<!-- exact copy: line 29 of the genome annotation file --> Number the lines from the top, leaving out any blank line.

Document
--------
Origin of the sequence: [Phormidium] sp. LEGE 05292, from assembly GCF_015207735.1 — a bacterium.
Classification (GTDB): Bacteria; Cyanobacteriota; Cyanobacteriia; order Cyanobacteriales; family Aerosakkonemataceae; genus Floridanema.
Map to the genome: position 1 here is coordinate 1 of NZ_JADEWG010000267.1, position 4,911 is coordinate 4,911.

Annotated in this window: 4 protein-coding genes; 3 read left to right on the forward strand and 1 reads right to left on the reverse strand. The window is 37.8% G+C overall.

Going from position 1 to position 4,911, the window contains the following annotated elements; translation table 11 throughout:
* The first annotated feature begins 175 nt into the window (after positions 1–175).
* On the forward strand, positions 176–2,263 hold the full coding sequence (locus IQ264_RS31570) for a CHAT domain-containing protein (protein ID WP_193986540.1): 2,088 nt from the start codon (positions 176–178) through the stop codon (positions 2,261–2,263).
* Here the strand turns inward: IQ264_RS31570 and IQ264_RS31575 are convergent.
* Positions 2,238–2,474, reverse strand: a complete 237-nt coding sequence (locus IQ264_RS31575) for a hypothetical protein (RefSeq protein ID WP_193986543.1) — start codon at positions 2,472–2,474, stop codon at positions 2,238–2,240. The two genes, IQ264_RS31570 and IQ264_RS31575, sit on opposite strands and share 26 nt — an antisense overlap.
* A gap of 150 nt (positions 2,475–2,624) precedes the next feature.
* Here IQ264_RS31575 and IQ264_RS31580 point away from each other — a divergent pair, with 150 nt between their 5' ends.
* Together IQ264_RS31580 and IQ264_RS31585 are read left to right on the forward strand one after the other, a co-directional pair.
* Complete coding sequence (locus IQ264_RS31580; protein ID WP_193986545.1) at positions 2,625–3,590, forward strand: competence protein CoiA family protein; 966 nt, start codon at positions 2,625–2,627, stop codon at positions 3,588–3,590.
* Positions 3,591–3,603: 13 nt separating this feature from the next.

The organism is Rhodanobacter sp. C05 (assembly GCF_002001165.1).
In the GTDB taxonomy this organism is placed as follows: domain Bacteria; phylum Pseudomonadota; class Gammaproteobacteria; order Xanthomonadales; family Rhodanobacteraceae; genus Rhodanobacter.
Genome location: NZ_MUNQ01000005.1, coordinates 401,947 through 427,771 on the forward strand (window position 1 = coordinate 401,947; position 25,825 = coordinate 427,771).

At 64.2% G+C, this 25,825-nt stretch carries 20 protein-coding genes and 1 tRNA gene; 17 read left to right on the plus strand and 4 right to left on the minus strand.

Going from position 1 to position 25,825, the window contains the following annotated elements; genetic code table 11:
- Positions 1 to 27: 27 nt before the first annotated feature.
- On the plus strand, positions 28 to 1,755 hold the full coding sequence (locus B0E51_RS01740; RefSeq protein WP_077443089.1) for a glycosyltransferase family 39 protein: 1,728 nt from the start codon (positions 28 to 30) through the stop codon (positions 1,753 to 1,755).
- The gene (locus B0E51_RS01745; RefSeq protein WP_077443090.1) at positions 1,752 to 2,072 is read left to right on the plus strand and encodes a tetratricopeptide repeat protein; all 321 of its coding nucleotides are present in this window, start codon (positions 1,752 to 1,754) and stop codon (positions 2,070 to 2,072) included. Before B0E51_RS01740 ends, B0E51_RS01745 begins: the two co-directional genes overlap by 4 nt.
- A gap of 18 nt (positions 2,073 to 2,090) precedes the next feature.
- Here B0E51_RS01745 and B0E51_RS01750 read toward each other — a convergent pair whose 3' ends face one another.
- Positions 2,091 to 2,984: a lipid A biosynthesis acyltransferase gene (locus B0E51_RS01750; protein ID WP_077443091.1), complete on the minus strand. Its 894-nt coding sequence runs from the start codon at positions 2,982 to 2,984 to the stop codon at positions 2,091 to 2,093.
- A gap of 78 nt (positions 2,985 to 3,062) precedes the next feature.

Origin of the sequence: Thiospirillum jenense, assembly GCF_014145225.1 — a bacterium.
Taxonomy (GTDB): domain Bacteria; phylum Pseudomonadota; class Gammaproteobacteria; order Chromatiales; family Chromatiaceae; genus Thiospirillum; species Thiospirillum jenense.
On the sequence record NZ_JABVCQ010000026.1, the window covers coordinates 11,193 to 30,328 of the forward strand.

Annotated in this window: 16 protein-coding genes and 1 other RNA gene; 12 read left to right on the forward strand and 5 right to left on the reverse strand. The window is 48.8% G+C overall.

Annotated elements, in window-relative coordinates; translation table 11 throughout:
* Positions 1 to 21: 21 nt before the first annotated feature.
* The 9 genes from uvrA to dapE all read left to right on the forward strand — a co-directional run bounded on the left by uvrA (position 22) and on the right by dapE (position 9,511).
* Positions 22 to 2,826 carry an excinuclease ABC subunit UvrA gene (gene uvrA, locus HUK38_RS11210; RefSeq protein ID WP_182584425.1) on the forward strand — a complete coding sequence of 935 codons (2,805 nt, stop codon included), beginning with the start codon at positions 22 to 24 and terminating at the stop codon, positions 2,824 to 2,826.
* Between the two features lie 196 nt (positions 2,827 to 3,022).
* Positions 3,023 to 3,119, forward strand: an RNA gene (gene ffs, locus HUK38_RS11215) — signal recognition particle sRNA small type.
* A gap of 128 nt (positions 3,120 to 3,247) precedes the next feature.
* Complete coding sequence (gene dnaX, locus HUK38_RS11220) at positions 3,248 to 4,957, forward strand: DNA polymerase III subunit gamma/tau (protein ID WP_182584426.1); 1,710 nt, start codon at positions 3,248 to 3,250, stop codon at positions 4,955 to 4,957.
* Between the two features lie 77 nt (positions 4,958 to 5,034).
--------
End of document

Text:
On the sequence record NZ_JABVCQ010000026.1, the window covers coordinates 11,193 to 30,328 of the forward strand.